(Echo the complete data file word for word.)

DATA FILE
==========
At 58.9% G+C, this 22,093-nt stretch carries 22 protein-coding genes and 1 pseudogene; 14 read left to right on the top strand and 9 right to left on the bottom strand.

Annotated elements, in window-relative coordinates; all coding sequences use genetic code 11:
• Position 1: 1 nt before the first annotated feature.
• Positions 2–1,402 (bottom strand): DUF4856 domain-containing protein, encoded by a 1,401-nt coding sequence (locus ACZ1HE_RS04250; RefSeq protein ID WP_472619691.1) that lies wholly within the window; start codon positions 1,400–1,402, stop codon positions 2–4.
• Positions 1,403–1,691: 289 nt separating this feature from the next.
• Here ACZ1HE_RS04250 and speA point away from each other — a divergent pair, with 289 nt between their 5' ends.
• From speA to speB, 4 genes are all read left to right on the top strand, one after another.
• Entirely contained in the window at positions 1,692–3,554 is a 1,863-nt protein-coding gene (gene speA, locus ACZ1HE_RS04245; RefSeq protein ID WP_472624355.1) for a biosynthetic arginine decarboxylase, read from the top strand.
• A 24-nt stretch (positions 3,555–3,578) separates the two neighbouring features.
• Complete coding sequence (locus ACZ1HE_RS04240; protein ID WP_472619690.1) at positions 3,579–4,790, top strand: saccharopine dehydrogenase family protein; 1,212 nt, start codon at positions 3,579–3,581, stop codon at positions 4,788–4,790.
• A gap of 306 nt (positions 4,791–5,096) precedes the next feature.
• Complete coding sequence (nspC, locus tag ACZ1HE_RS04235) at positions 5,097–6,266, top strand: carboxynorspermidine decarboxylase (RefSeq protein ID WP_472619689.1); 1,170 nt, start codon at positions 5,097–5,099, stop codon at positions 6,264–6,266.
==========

At 58.9% G+C, this 22,093-nt stretch carries 22 protein-coding genes and 1 pseudogene; 14 read left to right on the top strand and 9 right to left on the bottom strand.

Annotated elements, in window-relative coordinates; all coding sequences use genetic code 11:
• Position 1: 1 nt before the first annotated feature.
• Positions 2–1,402 (bottom strand): DUF4856 domain-containing protein, encoded by a 1,401-nt coding sequence (locus ACZ1HE_RS04250; RefSeq protein ID WP_472619691.1) that lies wholly within the window; start codon positions 1,400–1,402, stop codon positions 2–4.
• Positions 1,403–1,691: 289 nt separating this feature from the next.
• Here ACZ1HE_RS04250 and speA point away from each other — a divergent pair, with 289 nt between their 5' ends.
• From speA to speB, 4 genes are all read left to right on the top strand, one after another.
• Entirely contained in the window at positions 1,692–3,554 is a 1,863-nt protein-coding gene (gene speA, locus ACZ1HE_RS04245; RefSeq protein ID WP_472624355.1) for a biosynthetic arginine decarboxylase, read from the top strand.
• A 24-nt stretch (positions 3,555–3,578) separates the two neighbouring features.
• Complete coding sequence (locus ACZ1HE_RS04240; protein ID WP_472619690.1) at positions 3,579–4,790, top strand: saccharopine dehydrogenase family protein; 1,212 nt, start codon at positions 3,579–3,581, stop codon at positions 4,788–4,790.
• A gap of 306 nt (positions 4,791–5,096) precedes the next feature.
• Complete coding sequence (nspC, locus tag ACZ1HE_RS04235) at positions 5,097–6,266, top strand: carboxynorspermidine decarboxylase (RefSeq protein ID WP_472619689.1); 1,170 nt, start codon at positions 5,097–5,099, stop codon at positions 6,264–6,266.